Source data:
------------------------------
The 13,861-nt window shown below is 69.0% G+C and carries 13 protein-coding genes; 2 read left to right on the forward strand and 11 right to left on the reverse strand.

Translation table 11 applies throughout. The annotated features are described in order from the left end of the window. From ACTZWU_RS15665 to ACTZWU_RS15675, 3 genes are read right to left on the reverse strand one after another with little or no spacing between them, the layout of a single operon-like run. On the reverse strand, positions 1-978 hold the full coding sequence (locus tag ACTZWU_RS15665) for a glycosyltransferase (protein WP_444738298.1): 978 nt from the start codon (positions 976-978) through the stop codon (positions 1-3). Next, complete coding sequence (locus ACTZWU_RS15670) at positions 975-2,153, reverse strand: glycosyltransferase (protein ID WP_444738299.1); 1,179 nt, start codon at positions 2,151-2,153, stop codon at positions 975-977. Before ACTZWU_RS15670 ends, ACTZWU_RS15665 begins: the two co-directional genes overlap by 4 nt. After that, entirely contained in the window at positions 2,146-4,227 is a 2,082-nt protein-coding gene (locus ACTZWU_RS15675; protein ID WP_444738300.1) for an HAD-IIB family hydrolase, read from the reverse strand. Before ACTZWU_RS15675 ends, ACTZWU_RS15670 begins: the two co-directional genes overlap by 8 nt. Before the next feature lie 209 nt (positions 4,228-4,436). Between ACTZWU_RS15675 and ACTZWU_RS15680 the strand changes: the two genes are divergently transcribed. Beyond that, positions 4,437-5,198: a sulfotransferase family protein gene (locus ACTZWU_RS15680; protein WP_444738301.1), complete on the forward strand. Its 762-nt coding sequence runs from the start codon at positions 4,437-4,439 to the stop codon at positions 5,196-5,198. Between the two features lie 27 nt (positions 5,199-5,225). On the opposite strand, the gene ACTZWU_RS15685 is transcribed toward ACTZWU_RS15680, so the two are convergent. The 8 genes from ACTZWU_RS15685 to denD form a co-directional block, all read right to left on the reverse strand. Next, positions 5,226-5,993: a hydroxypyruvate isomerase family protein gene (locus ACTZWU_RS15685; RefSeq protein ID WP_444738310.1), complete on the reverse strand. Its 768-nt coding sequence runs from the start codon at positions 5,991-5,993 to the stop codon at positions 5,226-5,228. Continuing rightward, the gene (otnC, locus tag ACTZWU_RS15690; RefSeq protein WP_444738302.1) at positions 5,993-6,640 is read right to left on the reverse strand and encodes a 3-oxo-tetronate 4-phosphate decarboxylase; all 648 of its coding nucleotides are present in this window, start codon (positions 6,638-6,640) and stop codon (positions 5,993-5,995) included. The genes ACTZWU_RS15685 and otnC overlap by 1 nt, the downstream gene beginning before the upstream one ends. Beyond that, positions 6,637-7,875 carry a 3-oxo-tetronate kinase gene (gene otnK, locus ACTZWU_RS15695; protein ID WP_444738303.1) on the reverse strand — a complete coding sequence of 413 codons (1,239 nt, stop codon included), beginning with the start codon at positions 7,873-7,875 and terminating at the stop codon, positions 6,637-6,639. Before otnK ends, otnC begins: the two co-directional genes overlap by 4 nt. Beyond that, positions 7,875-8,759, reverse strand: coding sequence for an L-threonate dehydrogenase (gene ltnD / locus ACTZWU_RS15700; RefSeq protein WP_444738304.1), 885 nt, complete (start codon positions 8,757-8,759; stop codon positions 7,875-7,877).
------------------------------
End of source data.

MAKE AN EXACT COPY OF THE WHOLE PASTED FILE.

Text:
The 13,861-nt window shown below is 69.0% G+C and carries 13 protein-coding genes; 2 read left to right on the forward strand and 11 right to left on the reverse strand.

Translation table 11 applies throughout. The annotated features are described in order from the left end of the window. From ACTZWU_RS15665 to ACTZWU_RS15675, 3 genes are read right to left on the reverse strand one after another with little or no spacing between them, the layout of a single operon-like run. On the reverse strand, positions 1-978 hold the full coding sequence (locus tag ACTZWU_RS15665) for a glycosyltransferase (protein WP_444738298.1): 978 nt from the start codon (positions 976-978) through the stop codon (positions 1-3). Next, complete coding sequence (locus ACTZWU_RS15670) at positions 975-2,153, reverse strand: glycosyltransferase (protein ID WP_444738299.1); 1,179 nt, start codon at positions 2,151-2,153, stop codon at positions 975-977. Before ACTZWU_RS15670 ends, ACTZWU_RS15665 begins: the two co-directional genes overlap by 4 nt. After that, entirely contained in the window at positions 2,146-4,227 is a 2,082-nt protein-coding gene (locus ACTZWU_RS15675; protein ID WP_444738300.1) for an HAD-IIB family hydrolase, read from the reverse strand. Before ACTZWU_RS15675 ends, ACTZWU_RS15670 begins: the two co-directional genes overlap by 8 nt. Before the next feature lie 209 nt (positions 4,228-4,436). Between ACTZWU_RS15675 and ACTZWU_RS15680 the strand changes: the two genes are divergently transcribed. Beyond that, positions 4,437-5,198: a sulfotransferase family protein gene (locus ACTZWU_RS15680; protein WP_444738301.1), complete on the forward strand. Its 762-nt coding sequence runs from the start codon at positions 4,437-4,439 to the stop codon at positions 5,196-5,198. Between the two features lie 27 nt (positions 5,199-5,225). On the opposite strand, the gene ACTZWU_RS15685 is transcribed toward ACTZWU_RS15680, so the two are convergent. The 8 genes from ACTZWU_RS15685 to denD form a co-directional block, all read right to left on the reverse strand. Next, positions 5,226-5,993: a hydroxypyruvate isomerase family protein gene (locus ACTZWU_RS15685; RefSeq protein ID WP_444738310.1), complete on the reverse strand. Its 768-nt coding sequence runs from the start codon at positions 5,991-5,993 to the stop codon at positions 5,226-5,228. Continuing rightward, the gene (otnC, locus tag ACTZWU_RS15690; RefSeq protein WP_444738302.1) at positions 5,993-6,640 is read right to left on the reverse strand and encodes a 3-oxo-tetronate 4-phosphate decarboxylase; all 648 of its coding nucleotides are present in this window, start codon (positions 6,638-6,640) and stop codon (positions 5,993-5,995) included. The genes ACTZWU_RS15685 and otnC overlap by 1 nt, the downstream gene beginning before the upstream one ends. Beyond that, positions 6,637-7,875 carry a 3-oxo-tetronate kinase gene (gene otnK, locus ACTZWU_RS15695; protein ID WP_444738303.1) on the reverse strand — a complete coding sequence of 413 codons (1,239 nt, stop codon included), beginning with the start codon at positions 7,873-7,875 and terminating at the stop codon, positions 6,637-6,639. Before otnK ends, otnC begins: the two co-directional genes overlap by 4 nt. Beyond that, positions 7,875-8,759, reverse strand: coding sequence for an L-threonate dehydrogenase (gene ltnD / locus ACTZWU_RS15700; RefSeq protein WP_444738304.1), 885 nt, complete (start codon positions 8,757-8,759; stop codon positions 7,875-7,877).